- Hebrew: מוֹדֶה (מוֹדָה) אֲנִי לְפָנֶֽיךָ מֶֽלֶךְ חַי וְקַיָּים. שֶׁהֶֽחֱזַֽרְתָּ בִּי נִשְׁמָתִי בְחֶמְלָה. רַבָּה אֱמֽוּנָתֶֽךָ׃
- Transliteration: Modeh (women: modah) ani lifanekha melekh chai v'kayam sheheḥezarta bi nishmahti b'ḥemlah, rabah emunatekha.
- Translation: I offer thanks before you, living and eternal King, for You have mercifully restored my soul within me; Your faithfulness is great.
Lamentations states that "The Lord's mercies are not consumed, surely His compassions do not fail. They are new every morning; great is Your faithfulness" (Lam. 3:22–23.. From this, the Shulchan Aruch deduces that every morning, God renews every person as a new creation. (Ch. 1, 2.) For this, it is taught that one should thank God, and that is the purpose of the Modeh Ani.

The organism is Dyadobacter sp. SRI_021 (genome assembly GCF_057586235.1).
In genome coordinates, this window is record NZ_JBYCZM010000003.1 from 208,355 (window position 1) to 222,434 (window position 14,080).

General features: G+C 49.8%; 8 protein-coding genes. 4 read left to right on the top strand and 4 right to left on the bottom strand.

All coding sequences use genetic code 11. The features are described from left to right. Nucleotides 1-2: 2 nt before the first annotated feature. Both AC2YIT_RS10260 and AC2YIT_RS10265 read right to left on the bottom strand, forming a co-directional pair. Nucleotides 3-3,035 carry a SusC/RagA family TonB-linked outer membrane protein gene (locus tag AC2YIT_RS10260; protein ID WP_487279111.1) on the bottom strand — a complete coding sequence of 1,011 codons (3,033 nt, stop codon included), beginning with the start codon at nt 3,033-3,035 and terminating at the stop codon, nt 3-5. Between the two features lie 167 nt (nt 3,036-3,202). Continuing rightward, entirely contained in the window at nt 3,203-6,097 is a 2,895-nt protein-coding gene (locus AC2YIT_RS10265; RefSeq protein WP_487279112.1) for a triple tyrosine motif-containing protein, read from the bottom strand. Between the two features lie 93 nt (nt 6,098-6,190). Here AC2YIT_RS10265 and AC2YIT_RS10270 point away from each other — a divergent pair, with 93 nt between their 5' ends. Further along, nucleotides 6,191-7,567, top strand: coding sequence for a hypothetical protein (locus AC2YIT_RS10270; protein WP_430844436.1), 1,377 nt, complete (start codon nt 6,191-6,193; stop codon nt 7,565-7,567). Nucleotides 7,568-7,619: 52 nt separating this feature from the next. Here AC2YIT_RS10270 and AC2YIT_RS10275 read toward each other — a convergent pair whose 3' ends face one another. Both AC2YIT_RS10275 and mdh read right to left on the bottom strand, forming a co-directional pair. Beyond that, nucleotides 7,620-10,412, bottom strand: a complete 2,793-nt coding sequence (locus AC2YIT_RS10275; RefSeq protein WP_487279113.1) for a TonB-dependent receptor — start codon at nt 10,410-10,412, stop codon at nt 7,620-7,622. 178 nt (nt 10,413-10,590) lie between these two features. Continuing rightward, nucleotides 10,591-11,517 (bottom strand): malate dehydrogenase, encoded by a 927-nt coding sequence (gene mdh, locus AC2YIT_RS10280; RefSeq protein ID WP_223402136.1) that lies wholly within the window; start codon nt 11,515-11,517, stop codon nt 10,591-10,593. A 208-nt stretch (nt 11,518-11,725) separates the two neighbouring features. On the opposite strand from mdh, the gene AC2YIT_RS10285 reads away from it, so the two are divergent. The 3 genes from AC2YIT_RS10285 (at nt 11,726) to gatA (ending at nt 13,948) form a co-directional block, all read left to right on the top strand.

As the Modeh Ani does not include any of the names of God, observant Jews may recite it before washing their hands. According to the Kitzur Shulchan Aruch, one should pause slightly between the words "compassion" and "abundant is Your faithfulness."
The tradition to recite Modeh Ani upon waking grew up after the Talmud. In Talmudic times, upon waking, Jews traditionally said the prayer Elohai Neshamah: "My God, the soul that You have placed in me is pure" (Berakhot 60b.). This prayer has been moved to the morning prayers.
Because of its simplicity, Modeh Ani has become a favorite prayer for small children.
- Jewish services
- List of Jewish prayers and blessings
- Shulchan Aruch ch. 1. The Laws Pertaining to Rising in the Morning.
- Nosson Scherman, The Complete Artscroll Siddur, 3. Mesorah: Brooklyn, N.Y., 1990. ISBN 0-89906-650-X